Tugrul Altan, MD, Ziya Kapran, MD, Zerrin Bayraktar, MD, Nur Acar, MD, Yaprak B. Unver, MD, Mehmet Cakir, MD

Purpose:

To determine the effect of pars plana vitrectomy on rubeosis iridis (RI) and intraocular pressure and to evaluate the risk factors for the development of RI and glaucoma in diabetic eyes.

Methods:

201 eyes of 201 patients that underwent pars plana vitrectomy for the complications due to proliferative diabetic retinopathy were included in the study. Mean age was 56,79±12,22. The duration of the diabetes was 13,75±7,05 years. 38 patients had type 1,163 patients had type 2 diabetes. Patients were followed for 7,51±7,36 months.

Results:

Mean preoperative intraocular pressure (IOP) was 14,81±3,59mmHg, and only 7 patients had IOP levels above 22mmHg. 22 of the 201 eyes (10.9%) patients had RI preoperatively. No patient had neovascular glaucoma preoperatively. The rate of RI didn’t change significantly throughout the follow-up period (p>0.05). Mean IOPs were stable in the whole group during follow-up with a nonsignificant drop at the 3rd month. IOPs of the rubeotic eyes did not change significantly throughout the follow-up period. Rubeotic eyes had significantly higher IOPs than the nonrubeotic eyes preoperatively (p=0,03). At the postoperative period this difference was detected only at the 1 month visit, and there was no significant difference in the IOPs of the rubeotic and nonrubeotic patients through the rest of the follow-up period. But at the 1 year visit eyes with RI had a tendency to either hypotony or higher IOPs.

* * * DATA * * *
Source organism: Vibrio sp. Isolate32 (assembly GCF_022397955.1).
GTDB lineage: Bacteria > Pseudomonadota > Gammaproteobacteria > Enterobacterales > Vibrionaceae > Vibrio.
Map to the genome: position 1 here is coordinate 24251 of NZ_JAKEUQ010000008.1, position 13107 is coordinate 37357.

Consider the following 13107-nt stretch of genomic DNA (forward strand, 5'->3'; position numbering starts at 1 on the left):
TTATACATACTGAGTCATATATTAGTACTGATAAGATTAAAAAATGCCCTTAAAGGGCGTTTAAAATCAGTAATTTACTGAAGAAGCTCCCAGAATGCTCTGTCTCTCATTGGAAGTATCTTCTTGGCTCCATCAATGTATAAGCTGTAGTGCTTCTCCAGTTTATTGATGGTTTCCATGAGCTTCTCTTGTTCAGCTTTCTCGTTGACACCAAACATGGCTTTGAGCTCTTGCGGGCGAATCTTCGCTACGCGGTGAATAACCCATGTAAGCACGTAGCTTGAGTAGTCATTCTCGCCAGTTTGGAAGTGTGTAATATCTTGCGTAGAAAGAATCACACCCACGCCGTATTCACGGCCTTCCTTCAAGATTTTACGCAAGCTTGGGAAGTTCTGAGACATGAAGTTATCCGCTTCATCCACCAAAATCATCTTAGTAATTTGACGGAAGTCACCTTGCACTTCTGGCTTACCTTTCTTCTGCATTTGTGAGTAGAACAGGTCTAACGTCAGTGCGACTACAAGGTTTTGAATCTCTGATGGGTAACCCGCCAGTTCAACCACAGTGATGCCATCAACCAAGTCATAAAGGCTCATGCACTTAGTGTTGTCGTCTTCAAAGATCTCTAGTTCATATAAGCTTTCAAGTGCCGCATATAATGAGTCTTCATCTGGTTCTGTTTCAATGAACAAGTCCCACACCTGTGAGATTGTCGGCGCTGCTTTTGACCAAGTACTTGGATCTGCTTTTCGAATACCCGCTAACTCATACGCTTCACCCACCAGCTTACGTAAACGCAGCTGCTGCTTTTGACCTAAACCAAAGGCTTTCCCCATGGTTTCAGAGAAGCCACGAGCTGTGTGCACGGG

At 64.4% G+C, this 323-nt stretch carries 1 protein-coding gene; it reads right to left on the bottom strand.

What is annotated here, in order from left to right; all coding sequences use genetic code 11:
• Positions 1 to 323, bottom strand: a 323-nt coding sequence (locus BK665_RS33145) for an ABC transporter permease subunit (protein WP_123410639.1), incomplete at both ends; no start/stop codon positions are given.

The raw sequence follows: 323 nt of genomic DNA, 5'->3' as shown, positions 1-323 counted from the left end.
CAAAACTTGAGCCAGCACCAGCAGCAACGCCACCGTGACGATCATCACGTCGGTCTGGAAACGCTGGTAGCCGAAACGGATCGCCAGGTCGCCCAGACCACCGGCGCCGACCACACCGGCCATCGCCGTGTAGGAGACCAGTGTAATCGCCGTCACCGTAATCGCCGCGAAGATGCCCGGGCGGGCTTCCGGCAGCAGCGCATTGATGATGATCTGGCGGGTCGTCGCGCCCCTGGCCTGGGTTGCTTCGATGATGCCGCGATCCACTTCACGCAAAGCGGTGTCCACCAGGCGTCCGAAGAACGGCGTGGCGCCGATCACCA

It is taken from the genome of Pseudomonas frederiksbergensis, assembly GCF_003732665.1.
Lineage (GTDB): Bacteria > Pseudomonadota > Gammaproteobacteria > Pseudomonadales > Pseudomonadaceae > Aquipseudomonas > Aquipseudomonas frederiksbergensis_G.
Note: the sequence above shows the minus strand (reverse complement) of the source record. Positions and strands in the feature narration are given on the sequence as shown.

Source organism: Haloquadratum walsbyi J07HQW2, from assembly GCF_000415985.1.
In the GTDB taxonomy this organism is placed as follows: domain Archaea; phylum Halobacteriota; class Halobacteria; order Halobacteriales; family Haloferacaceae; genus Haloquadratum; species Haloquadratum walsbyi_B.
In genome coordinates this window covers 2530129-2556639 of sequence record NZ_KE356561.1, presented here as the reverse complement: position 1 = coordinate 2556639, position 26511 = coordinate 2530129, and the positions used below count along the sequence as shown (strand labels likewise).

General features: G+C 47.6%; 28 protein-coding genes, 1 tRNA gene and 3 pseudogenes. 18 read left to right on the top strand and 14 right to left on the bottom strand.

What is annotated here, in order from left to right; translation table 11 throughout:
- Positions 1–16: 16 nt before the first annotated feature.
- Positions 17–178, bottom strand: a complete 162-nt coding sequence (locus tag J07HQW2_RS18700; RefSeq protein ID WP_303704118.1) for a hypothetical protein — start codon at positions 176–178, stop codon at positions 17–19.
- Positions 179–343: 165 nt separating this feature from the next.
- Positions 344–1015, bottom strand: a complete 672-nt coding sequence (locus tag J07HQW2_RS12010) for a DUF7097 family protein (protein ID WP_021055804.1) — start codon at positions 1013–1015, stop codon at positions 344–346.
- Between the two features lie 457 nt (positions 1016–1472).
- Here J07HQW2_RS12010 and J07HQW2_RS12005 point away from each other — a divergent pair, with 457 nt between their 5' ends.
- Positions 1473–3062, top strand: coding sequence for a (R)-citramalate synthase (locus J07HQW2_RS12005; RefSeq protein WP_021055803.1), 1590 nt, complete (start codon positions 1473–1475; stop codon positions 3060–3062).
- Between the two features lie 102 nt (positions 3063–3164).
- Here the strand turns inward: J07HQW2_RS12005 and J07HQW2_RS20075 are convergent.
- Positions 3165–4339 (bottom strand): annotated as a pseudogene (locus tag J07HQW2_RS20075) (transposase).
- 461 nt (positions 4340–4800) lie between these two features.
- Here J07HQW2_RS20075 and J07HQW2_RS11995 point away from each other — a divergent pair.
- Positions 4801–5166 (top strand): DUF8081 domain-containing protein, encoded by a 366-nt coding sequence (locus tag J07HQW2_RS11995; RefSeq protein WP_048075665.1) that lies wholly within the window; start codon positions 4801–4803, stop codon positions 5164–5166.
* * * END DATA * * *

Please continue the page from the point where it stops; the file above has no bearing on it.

Conclusion:

PPV is effective in preserving normal IOPs in rubeotic patients in early and midterm. But the long-term follow-up is needed for detecting and treating harmful effects of hypotony and neovascular glaucoma in these high risk patients.

Take-home message:

There is an early drop in IOPs in eyes with RI after PPV and hypotony or glaucoma may develop later.